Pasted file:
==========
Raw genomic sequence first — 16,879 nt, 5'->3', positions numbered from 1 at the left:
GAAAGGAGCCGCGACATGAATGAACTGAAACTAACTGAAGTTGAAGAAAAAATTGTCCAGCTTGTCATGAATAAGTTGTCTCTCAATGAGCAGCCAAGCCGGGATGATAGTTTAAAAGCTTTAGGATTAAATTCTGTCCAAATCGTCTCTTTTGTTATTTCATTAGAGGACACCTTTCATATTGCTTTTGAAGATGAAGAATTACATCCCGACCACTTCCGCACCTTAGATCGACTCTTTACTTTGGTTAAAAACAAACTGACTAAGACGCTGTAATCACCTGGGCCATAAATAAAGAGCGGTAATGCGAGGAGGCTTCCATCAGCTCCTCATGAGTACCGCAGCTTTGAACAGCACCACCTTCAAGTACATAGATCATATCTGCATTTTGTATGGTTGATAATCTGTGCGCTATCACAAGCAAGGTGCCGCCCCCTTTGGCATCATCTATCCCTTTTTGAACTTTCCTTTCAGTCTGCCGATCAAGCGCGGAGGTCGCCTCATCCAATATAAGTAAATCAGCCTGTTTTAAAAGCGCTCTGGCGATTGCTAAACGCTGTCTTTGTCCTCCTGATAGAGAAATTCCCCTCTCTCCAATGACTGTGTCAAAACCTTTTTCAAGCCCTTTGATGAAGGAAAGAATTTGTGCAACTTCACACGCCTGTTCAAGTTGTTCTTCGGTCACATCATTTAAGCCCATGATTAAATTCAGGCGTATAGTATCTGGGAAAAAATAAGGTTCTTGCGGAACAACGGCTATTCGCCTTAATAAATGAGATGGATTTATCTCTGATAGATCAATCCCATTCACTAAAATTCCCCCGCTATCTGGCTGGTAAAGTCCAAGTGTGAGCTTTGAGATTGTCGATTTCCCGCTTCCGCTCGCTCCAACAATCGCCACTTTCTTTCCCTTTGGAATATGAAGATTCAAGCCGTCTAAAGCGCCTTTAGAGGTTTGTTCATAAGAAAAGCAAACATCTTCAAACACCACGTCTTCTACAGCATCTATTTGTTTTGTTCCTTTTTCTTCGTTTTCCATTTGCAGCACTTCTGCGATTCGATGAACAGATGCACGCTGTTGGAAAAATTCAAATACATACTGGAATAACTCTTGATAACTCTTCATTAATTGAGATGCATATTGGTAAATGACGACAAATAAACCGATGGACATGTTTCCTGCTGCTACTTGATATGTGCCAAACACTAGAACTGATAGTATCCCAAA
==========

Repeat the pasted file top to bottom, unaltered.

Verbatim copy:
Raw genomic sequence first — 16,879 nt, 5'->3', positions numbered from 1 at the left:
GAAAGGAGCCGCGACATGAATGAACTGAAACTAACTGAAGTTGAAGAAAAAATTGTCCAGCTTGTCATGAATAAGTTGTCTCTCAATGAGCAGCCAAGCCGGGATGATAGTTTAAAAGCTTTAGGATTAAATTCTGTCCAAATCGTCTCTTTTGTTATTTCATTAGAGGACACCTTTCATATTGCTTTTGAAGATGAAGAATTACATCCCGACCACTTCCGCACCTTAGATCGACTCTTTACTTTGGTTAAAAACAAACTGACTAAGACGCTGTAATCACCTGGGCCATAAATAAAGAGCGGTAATGCGAGGAGGCTTCCATCAGCTCCTCATGAGTACCGCAGCTTTGAACAGCACCACCTTCAAGTACATAGATCATATCTGCATTTTGTATGGTTGATAATCTGTGCGCTATCACAAGCAAGGTGCCGCCCCCTTTGGCATCATCTATCCCTTTTTGAACTTTCCTTTCAGTCTGCCGATCAAGCGCGGAGGTCGCCTCATCCAATATAAGTAAATCAGCCTGTTTTAAAAGCGCTCTGGCGATTGCTAAACGCTGTCTTTGTCCTCCTGATAGAGAAATTCCCCTCTCTCCAATGACTGTGTCAAAACCTTTTTCAAGCCCTTTGATGAAGGAAAGAATTTGTGCAACTTCACACGCCTGTTCAAGTTGTTCTTCGGTCACATCATTTAAGCCCATGATTAAATTCAGGCGTATAGTATCTGGGAAAAAATAAGGTTCTTGCGGAACAACGGCTATTCGCCTTAATAAATGAGATGGATTTATCTCTGATAGATCAATCCCATTCACTAAAATTCCCCCGCTATCTGGCTGGTAAAGTCCAAGTGTGAGCTTTGAGATTGTCGATTTCCCGCTTCCGCTCGCTCCAACAATCGCCACTTTCTTTCCCTTTGGAATATGAAGATTCAAGCCGTCTAAAGCGCCTTTAGAGGTTTGTTCATAAGAAAAGCAAACATCTTCAAACACCACGTCTTCTACAGCATCTATTTGTTTTGTTCCTTTTTCTTCGTTTTCCATTTGCAGCACTTCTGCGATTCGATGAACAGATGCACGCTGTTGGAAAAATTCAAATACATACTGGAATAACTCTTGATAACTCTTCATTAATTGAGATGCATATTGGTAAATGACGACAAATAAACCGATGGACATGTTTCCTGCTGCTACTTGATATGTGCCAAACACTAGAACTGATAGTATCCCAAA